Julian MacTavish’s honor made him guard a friend’s secret. But his lies to keep that vow make it difficult to prove his faithfulness as a husband. When a terrible inferno scars Patience’s body and mind, she becomes a recluse. She hides not only from her friends in the Marlborough Set, but her husband as well, thus further widening the divide between them. But it’s her lack of trust, not her disfigurement, which sends Julian home alone to the highlands of Scotland convinced he’s lost her forever.
Forgiveness in the face of death comes easily to Patience MacTavish, but the thought of being a burden to her husband does not. When a twist of fate takes Julian’s sight from him, Patience returns home hoping to make amends for not having faith in him. Pity is the last thing Julian wants from anyone, especially his wife, and it’s his turn to question her sincerity. Now, Patience must convince her husband that she’s come home to the highlands for no other reason than love, even if it means arranging her highlander’s seduction.
Publisher and Release Date: Maroli SP Imprints, September 2015
Time and Setting: London and Scotland 1897/98
Genre: Historical Romance
Heat Level: 2
Reviewer Rating: 4 stars
Review by Wendy
The Highlander’s Woman is the third in The Reckless Rockwoods series but can be read as a standalone. I was looking forward to reading this novel having previously read and reviewed Ms Burns’ Mirage, which I loved. While it was no hardship to read The Highlander’s Woman and I enjoyed it, Mirage proved a hard act to follow. I admit to being a little disappointed, but I suspect that is more because my expectations were so high. This book does have some darkness and angst (which I really look for in a novel) but lacks the meatiness and intensity which initially attracted me to Monica Burns’ writing .
The story begins with the two protagonists already married and deeply in love, which is fairly unusual. But external factors start to sow the seeds of discord, and although they do not fall out of love, they begin to doubt each other as a result of the events that follow.
Patience Rockwood and Julian MacTavish meet, fall in love at first sight and after a whirlwind courtship, they marry. They enjoy a very sensual and sexually satisfying relationship but despite this, Patience fails to conceive in the first year of marriage and it becomes a matter of great concern to her although Julian isn’t half so hung up about it as she is. Among other things, her failure to conceive causes problems with Julian’s father. The Laird of Crianlarich is an autocratic and dictatorial man who took a dislike to Patience before he had even met her because he had already picked out a wife for his son, the young and beautiful daughter of a friend and neighbour. Although Patience is half Scottish and of good birth, she would never have been good enough for the Laird. After a visit to Julian’s home where the Crianlarich makes his dislike obvious and where she is introduced to the beautiful (and manipulative) young woman who was Julian’s father’s choice, Patience is demoralised and returns to London. Julian is then obliged to return to Scotland alone to carry out his duties as heir, and so their marital problems begin.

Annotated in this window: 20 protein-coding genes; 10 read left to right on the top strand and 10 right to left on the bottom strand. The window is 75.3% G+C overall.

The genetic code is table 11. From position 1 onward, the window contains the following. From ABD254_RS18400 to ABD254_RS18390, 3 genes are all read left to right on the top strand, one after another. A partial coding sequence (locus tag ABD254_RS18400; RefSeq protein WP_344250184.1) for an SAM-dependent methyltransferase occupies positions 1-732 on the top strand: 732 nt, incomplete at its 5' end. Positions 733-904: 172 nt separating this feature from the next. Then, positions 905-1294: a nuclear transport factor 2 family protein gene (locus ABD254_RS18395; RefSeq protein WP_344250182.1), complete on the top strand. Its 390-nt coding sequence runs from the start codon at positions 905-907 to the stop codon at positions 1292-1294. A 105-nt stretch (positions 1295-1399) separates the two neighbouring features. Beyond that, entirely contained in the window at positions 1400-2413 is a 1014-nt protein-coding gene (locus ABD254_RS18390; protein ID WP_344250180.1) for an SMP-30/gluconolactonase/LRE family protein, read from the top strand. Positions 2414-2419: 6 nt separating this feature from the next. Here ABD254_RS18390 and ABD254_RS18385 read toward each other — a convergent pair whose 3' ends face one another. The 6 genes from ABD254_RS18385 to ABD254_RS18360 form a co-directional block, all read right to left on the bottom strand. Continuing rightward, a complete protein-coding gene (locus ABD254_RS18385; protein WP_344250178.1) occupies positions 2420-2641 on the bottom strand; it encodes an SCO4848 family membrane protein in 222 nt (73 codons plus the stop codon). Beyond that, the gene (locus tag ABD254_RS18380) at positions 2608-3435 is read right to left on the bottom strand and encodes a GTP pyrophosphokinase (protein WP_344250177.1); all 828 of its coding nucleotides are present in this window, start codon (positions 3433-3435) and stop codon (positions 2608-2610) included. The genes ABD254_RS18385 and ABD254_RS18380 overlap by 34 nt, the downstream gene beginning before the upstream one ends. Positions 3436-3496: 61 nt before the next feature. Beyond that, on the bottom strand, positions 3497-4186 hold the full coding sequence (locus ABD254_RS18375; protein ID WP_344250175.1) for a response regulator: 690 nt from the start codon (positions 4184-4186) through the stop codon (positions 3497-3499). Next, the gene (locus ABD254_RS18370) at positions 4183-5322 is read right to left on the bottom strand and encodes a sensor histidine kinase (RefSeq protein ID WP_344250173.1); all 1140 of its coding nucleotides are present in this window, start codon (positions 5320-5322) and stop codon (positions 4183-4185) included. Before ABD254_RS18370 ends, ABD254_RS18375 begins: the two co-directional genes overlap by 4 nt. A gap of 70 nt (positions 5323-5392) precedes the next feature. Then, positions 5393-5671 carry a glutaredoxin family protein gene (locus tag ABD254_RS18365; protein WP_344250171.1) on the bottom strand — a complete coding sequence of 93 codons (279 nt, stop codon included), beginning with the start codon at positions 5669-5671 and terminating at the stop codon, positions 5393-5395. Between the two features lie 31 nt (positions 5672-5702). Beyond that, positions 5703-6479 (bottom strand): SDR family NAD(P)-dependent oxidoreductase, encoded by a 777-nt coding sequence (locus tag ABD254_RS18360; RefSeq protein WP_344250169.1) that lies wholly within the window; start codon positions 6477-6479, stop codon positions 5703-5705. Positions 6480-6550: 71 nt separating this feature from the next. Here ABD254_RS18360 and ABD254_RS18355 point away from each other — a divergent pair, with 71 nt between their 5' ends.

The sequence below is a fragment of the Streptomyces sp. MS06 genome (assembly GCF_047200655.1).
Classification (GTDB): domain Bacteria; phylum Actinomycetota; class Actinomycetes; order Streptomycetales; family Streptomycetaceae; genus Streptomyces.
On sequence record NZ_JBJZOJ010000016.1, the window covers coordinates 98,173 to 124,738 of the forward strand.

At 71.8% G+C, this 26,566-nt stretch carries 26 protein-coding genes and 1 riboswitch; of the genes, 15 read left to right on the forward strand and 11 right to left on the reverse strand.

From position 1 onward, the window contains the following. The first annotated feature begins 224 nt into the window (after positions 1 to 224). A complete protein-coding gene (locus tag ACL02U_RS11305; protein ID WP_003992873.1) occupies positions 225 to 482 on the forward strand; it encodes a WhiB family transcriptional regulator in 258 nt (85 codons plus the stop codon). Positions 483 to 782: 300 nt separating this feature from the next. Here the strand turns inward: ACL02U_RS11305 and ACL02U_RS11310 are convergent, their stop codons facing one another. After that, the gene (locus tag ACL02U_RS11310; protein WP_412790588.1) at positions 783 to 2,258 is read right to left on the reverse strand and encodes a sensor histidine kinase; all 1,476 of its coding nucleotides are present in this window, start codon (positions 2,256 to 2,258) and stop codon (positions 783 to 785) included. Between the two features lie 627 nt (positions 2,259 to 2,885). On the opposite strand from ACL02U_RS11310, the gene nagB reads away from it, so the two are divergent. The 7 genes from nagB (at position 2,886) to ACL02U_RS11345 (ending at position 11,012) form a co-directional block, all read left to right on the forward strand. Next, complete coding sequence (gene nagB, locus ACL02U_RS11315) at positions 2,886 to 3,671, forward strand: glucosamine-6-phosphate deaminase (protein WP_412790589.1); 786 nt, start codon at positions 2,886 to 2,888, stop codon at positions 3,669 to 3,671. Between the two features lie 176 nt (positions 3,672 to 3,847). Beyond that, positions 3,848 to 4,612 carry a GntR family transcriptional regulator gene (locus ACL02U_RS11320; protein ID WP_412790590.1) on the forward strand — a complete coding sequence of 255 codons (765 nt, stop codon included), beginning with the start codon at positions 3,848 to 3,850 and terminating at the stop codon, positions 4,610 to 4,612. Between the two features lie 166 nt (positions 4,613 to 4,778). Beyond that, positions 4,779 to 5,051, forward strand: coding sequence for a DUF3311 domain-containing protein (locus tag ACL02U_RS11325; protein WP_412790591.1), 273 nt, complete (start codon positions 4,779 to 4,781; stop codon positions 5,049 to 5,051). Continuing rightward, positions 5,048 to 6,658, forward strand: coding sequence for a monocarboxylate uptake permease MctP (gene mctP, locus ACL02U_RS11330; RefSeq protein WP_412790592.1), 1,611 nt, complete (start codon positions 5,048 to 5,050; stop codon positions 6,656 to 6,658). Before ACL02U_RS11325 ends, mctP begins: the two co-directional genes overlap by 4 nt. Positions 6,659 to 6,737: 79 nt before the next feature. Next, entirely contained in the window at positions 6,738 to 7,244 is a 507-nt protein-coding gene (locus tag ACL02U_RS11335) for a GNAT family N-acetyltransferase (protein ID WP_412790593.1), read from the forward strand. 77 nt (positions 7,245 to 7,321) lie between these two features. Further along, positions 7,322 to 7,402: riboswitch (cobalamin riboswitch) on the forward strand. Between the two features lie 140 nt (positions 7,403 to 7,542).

There follows a series of events which drives the lovers further and further apart. Patience is possessed of ‘the gift’ or in Gaelic ‘an dara sealladh’, the second sight, which all of the Rockwoods possess to varying degrees and which sets them slightly apart in society. It is one of the reasons that Patience is considered eccentric and why she believed she would never attract a suitor until Julian swept her off of her feet. ‘The gift’ rarely fails her, yet she has snatches of worrying images over a period of time which she cannot interpret, and for which, when the terrifyingly horrific details become reality, she blames herself. This sets in motion a chain of events that will alter all of their lives for ever.
I won’t go into further detail, but suffice to say that Patience and Julian have to learn to live with the fall-out of these events and also to learn to love and trust each other again. In fact, the book is really all about that journey of finding and getting to know each again other in a way they did not at the beginning of their love story. There is a point at which they are almost there, although Patience has yet to reveal her ‘dark secret’ I and admit to feeling ever so slightly let down by its revelation.
I liked both characters very much; each is well developed and likeable although Patience is slightly annoying in her initial lack of self confidence, because she had no real reason to be. I mean she had the love of this gorgeous hunk who quite obviously admired and adored her.
Monica Burns uses lots of beautiful Gaelic words and phrases which I loved, although her attempt at a Scottish dialect did not work for me. The smattering of Americanisms, …sass – American term for cheekiness … bobolink – North American songbird – is also jarring, and I can’t understand why, when the author has gone to so much trouble to carefully research the liltingly beautiful Gaelic, she hasn’t paid as much attention to other aspects of the language. How difficult can it be to research birds native to Scotland? On the whole though, The Highlander’s Woman is a well-written story, albeit with a few too many misunderstandings for my taste. The protagonists do, however, get there in the end, and I will read more of Monica Burns’ work, as on the whole I like her writing style.